Tea Buzz



Data Security Download Series: Make Passwords Complicated and Change Them Often

Posted May 29, 2018

At Tea Leaves Health, we pride ourselves on our hyper-secure process to protect our clients’ patient information. Due to the prevalence of data breaches occurring in industries around the country and world, we wanted to elaborate on 10 data security best practices we follow – and recommend you follow – to prevent a security breach. Previously in this blog series we covered third parties’ security. This week, we’ll explore making passwords complicated and changing them often.

  1. Evaluate all third parties’ security
  2. Make passwords complicated and change them often
  3. Use firewalls and Anti-Virus software
  4. Control physical access to PHI
  5. Protect information on portable devices
  6. Protect the network by limiting access
  7. Secure wireless networks
  8. Eliminate unnecessary data
  9. Educate staff members and create a security culture
  10. Have data backup, recovery and breach response plans in place

One basic step toward making your data more secure is creating strong passwords for all systems within your organization. Any time you log into any system to do work, a password should be required. Passwords should be complicated so they cannot be easily guessed by hackers. Strong passwords include at least eight characters, a combination of upper- and lower-case letters, at least one number and at least one special character. Passwords should never include personal information such as names, birthdates, family members or social security numbers.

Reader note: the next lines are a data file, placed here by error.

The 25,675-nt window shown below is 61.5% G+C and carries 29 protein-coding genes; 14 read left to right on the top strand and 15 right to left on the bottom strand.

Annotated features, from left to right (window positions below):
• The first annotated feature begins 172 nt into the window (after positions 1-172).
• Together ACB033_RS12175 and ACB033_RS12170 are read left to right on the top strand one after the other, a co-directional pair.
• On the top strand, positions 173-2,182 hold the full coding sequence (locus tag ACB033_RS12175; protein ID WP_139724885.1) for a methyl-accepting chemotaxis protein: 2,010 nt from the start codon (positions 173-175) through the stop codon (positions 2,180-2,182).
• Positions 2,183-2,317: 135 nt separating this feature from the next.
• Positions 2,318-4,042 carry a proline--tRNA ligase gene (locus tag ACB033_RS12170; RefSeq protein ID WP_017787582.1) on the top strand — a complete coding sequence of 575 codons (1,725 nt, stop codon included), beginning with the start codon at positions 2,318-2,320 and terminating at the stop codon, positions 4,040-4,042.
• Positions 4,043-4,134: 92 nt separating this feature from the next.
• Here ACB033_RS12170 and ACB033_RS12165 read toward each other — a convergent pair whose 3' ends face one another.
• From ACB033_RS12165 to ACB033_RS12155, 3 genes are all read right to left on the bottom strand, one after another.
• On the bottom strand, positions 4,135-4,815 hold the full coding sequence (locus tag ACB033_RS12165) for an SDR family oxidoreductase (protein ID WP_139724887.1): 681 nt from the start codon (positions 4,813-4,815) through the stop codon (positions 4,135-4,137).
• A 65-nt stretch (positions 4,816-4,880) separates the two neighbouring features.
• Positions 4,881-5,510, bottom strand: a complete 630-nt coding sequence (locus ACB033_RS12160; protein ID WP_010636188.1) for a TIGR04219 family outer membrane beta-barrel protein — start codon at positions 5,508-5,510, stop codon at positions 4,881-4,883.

Passphrases slightly deviate from normal passwords, and they are becoming increasingly more popular. Passphrases are, according to SANS, “A series of random words or a sentence,” and they are strong and easy to remember. Simply use an entire sentence for your password, such as, “It’s beach time!” By using spaces and punctuation, you create a long password that’s hard for hackers to guess but is easy for you to remember.

Also, passwords should be changed on a regular basis and a plan should be put in place for password recovery, in the event that passwords are forgotten.

If you’d like more detail on each of our 10 data security best practices now, feel free to download our white paper on Data Security Best Practices, or contact us for more information.